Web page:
Mother will never have son home

A HEARTBROKEN mother today spoke of her devastation after losing a battle to care for her disabled son at home.Jennifer Dowd's son Darren Platts suffered severe brain damage from a drugs overdose eight years ago and now lives at a specialist care home in Norwich.

A HEARTBROKEN mother today spoke of her devastation after losing a battle to care for her disabled son at home.

Jennifer Dowd's son Darren Platts suffered severe brain damage from a drugs overdose eight years ago and now lives at a specialist care home in Norwich.

She had lived in hope of getting her 28-year-old son home for good, but her dreams were shattered at a meeting with social services last week.

Mrs Dowd, 50, of Adams Place, Kesgrave, said: "I wouldn't care if I died tomorrow - I have fought for eight years for this, but now I can never have him home.

"My two sons are devastated. I can't tell Darren that he is not coming home because it will break his heart."

A multi-agency team judged that Mr Platts required a specialist care setting to receive the best possible treatment.

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But Mrs Dowd, who lives with husband Christopher is adamant she is fit to care for him.

She said: "We have not even been given the chance for him to come home and see how things went with a 24-hour care package in place.

"They say Darren needs access to a nurse 24 hours a day, but I don't agree."

Mrs Dowd said a care package and funding had been agreed - but matters were complicated when a close family friend assaulted Mr Platts while he was staying at home over Christmas in 2003.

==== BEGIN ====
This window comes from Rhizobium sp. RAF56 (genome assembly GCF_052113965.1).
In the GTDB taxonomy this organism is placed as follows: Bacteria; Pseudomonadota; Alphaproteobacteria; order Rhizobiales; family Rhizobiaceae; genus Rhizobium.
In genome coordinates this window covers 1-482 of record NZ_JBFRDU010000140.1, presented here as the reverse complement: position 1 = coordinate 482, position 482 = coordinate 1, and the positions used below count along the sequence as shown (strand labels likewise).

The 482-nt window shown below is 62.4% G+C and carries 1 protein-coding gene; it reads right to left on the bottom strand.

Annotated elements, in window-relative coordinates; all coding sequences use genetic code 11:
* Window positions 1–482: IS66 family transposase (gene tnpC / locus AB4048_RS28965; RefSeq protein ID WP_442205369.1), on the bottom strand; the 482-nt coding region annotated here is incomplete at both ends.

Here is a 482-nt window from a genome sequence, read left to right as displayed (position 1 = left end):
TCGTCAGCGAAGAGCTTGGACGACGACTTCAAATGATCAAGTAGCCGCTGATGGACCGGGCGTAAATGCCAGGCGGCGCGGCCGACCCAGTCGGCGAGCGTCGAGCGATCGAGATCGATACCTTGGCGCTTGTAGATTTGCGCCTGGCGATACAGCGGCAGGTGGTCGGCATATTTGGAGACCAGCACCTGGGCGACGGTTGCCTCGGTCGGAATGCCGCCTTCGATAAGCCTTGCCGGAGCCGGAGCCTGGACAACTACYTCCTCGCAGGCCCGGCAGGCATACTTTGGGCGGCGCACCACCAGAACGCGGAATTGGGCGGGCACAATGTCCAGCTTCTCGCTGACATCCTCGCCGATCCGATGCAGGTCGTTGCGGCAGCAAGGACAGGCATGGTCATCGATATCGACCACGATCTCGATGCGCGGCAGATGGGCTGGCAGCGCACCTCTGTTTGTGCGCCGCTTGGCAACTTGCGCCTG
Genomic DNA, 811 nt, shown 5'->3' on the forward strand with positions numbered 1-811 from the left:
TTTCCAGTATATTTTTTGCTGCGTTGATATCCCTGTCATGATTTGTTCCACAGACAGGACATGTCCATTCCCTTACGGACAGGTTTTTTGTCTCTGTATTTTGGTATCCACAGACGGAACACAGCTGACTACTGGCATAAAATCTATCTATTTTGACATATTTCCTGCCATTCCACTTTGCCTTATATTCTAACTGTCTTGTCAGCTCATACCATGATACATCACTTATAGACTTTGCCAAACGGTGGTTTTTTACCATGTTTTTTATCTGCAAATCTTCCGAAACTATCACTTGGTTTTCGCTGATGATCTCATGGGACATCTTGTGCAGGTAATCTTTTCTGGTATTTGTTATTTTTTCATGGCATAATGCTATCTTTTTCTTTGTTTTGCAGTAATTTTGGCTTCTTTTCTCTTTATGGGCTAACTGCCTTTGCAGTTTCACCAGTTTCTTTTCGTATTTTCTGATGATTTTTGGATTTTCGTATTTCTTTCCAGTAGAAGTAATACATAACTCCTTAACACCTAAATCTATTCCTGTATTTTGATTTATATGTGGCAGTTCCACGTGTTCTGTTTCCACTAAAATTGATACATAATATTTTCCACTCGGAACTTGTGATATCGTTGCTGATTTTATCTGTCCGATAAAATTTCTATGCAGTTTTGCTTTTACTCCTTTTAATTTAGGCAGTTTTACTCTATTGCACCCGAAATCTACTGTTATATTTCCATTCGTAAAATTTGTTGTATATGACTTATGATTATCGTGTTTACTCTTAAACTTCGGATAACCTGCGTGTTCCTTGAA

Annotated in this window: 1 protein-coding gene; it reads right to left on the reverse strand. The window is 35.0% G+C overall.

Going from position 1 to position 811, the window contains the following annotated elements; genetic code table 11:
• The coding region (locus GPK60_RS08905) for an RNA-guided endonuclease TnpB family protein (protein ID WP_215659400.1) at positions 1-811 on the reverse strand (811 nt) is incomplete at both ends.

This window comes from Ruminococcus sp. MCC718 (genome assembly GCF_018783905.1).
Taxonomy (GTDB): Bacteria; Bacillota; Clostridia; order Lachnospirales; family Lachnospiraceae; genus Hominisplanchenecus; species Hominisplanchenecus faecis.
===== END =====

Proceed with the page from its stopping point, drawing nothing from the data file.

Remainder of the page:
Jan Ryder was convicted of the attack, but it left the family under scrutiny.

At the time of the attack, social services held an investigation but she was not told about it until last week, Mrs Dowd said.

Mrs Dowd alleges that social services left her in the dark during discussions and allowed modifications to take place in the house despite their concerns.

She said: "They finally got the court case out of the way and we thought they were going to make plans.

"They had this investigation after the incident and they still allowed people to adapt my home, knowing all the time that he might not be coming at all.

"It is appalling. We are Darren's parents and no-one has discussed this with us."

Chris Lane, spokesman for social services, said: "Social care staff have had regular meetings with Mr and Mrs Dowd and have kept them fully informed of assessments being made about what is considered best for their son.

"It is strictly the case that a clear decision has been made to give Darren the safety and quality of care that he needs to have the best possible quality of life."

He added: "We hope that Darren will be able to visit his family at their home, and the previously installed equipment is likely to be useful then.

"It is also worth emphasising that money or the cost of care required has never been an issue."

Ryder, 45, who is currently homeless but formerly of Adams Place, Kesgrave, was due to be sentenced for assault at South East Suffolk Magistrates' Court today .

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